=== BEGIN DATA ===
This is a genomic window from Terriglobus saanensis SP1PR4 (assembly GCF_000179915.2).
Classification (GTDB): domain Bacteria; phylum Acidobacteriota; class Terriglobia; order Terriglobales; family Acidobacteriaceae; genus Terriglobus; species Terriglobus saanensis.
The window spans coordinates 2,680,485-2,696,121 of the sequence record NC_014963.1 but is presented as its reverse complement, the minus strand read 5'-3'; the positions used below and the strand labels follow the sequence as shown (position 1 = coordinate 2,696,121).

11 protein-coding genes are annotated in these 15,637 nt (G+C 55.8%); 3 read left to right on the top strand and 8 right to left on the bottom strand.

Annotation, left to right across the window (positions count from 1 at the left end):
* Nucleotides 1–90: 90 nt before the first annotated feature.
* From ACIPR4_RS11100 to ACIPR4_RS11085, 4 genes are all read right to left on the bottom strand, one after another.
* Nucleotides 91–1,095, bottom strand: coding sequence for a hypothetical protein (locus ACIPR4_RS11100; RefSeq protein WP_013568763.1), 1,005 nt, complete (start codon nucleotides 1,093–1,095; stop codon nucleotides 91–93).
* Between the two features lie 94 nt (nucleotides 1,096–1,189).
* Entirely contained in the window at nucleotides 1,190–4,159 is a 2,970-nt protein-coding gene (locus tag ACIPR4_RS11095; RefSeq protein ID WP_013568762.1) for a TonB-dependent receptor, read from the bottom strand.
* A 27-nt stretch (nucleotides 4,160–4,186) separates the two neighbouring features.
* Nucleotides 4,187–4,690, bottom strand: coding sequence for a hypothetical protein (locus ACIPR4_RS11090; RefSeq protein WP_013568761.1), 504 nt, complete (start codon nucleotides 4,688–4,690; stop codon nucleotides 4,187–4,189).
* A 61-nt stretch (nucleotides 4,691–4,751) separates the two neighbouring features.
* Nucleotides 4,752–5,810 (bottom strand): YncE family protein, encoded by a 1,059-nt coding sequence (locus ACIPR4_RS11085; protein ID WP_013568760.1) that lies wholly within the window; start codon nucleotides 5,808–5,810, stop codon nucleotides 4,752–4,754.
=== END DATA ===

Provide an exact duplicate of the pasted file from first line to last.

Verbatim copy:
This is a genomic window from Terriglobus saanensis SP1PR4 (assembly GCF_000179915.2).
Classification (GTDB): domain Bacteria; phylum Acidobacteriota; class Terriglobia; order Terriglobales; family Acidobacteriaceae; genus Terriglobus; species Terriglobus saanensis.
The window spans coordinates 2,680,485-2,696,121 of the sequence record NC_014963.1 but is presented as its reverse complement, the minus strand read 5'-3'; the positions used below and the strand labels follow the sequence as shown (position 1 = coordinate 2,696,121).

11 protein-coding genes are annotated in these 15,637 nt (G+C 55.8%); 3 read left to right on the top strand and 8 right to left on the bottom strand.

Annotation, left to right across the window (positions count from 1 at the left end):
* Nucleotides 1–90: 90 nt before the first annotated feature.
* From ACIPR4_RS11100 to ACIPR4_RS11085, 4 genes are all read right to left on the bottom strand, one after another.
* Nucleotides 91–1,095, bottom strand: coding sequence for a hypothetical protein (locus ACIPR4_RS11100; RefSeq protein WP_013568763.1), 1,005 nt, complete (start codon nucleotides 1,093–1,095; stop codon nucleotides 91–93).
* Between the two features lie 94 nt (nucleotides 1,096–1,189).
* Entirely contained in the window at nucleotides 1,190–4,159 is a 2,970-nt protein-coding gene (locus tag ACIPR4_RS11095; RefSeq protein ID WP_013568762.1) for a TonB-dependent receptor, read from the bottom strand.
* A 27-nt stretch (nucleotides 4,160–4,186) separates the two neighbouring features.
* Nucleotides 4,187–4,690, bottom strand: coding sequence for a hypothetical protein (locus ACIPR4_RS11090; RefSeq protein WP_013568761.1), 504 nt, complete (start codon nucleotides 4,688–4,690; stop codon nucleotides 4,187–4,189).
* A 61-nt stretch (nucleotides 4,691–4,751) separates the two neighbouring features.
* Nucleotides 4,752–5,810 (bottom strand): YncE family protein, encoded by a 1,059-nt coding sequence (locus ACIPR4_RS11085; protein ID WP_013568760.1) that lies wholly within the window; start codon nucleotides 5,808–5,810, stop codon nucleotides 4,752–4,754.